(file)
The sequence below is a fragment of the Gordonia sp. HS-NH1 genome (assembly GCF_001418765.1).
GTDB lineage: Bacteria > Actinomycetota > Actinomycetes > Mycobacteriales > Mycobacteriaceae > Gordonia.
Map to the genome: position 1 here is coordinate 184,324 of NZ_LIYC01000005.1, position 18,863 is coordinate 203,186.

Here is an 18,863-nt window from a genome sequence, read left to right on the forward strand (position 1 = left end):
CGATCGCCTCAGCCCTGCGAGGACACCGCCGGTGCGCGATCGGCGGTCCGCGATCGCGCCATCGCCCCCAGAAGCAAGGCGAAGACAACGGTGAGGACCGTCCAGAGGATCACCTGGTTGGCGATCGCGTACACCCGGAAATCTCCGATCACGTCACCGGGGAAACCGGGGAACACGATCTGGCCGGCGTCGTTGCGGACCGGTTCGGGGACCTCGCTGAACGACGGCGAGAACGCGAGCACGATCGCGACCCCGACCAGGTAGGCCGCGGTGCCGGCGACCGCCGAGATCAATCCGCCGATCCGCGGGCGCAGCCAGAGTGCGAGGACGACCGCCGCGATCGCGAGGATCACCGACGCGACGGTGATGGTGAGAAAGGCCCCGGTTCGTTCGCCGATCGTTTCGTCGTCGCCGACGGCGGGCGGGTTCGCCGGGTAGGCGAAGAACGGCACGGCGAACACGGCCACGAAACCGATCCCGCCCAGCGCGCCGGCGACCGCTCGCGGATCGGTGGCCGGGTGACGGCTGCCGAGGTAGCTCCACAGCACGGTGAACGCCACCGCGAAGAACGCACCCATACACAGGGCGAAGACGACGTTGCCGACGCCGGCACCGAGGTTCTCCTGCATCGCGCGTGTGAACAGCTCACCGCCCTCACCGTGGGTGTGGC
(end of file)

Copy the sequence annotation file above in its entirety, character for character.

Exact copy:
The sequence below is a fragment of the Gordonia sp. HS-NH1 genome (assembly GCF_001418765.1).
GTDB lineage: Bacteria > Actinomycetota > Actinomycetes > Mycobacteriales > Mycobacteriaceae > Gordonia.
Map to the genome: position 1 here is coordinate 184,324 of NZ_LIYC01000005.1, position 18,863 is coordinate 203,186.

Here is an 18,863-nt window from a genome sequence, read left to right on the forward strand (position 1 = left end):
CGATCGCCTCAGCCCTGCGAGGACACCGCCGGTGCGCGATCGGCGGTCCGCGATCGCGCCATCGCCCCCAGAAGCAAGGCGAAGACAACGGTGAGGACCGTCCAGAGGATCACCTGGTTGGCGATCGCGTACACCCGGAAATCTCCGATCACGTCACCGGGGAAACCGGGGAACACGATCTGGCCGGCGTCGTTGCGGACCGGTTCGGGGACCTCGCTGAACGACGGCGAGAACGCGAGCACGATCGCGACCCCGACCAGGTAGGCCGCGGTGCCGGCGACCGCCGAGATCAATCCGCCGATCCGCGGGCGCAGCCAGAGTGCGAGGACGACCGCCGCGATCGCGAGGATCACCGACGCGACGGTGATGGTGAGAAAGGCCCCGGTTCGTTCGCCGATCGTTTCGTCGTCGCCGACGGCGGGCGGGTTCGCCGGGTAGGCGAAGAACGGCACGGCGAACACGGCCACGAAACCGATCCCGCCCAGCGCGCCGGCGACCGCTCGCGGATCGGTGGCCGGGTGACGGCTGCCGAGGTAGCTCCACAGCACGGTGAACGCCACCGCGAAGAACGCACCCATACACAGGGCGAAGACGACGTTGCCGACGCCGGCACCGAGGTTCTCCTGCATCGCGCGTGTGAACAGCTCACCGCCCTCACCGTGGGTGTGGC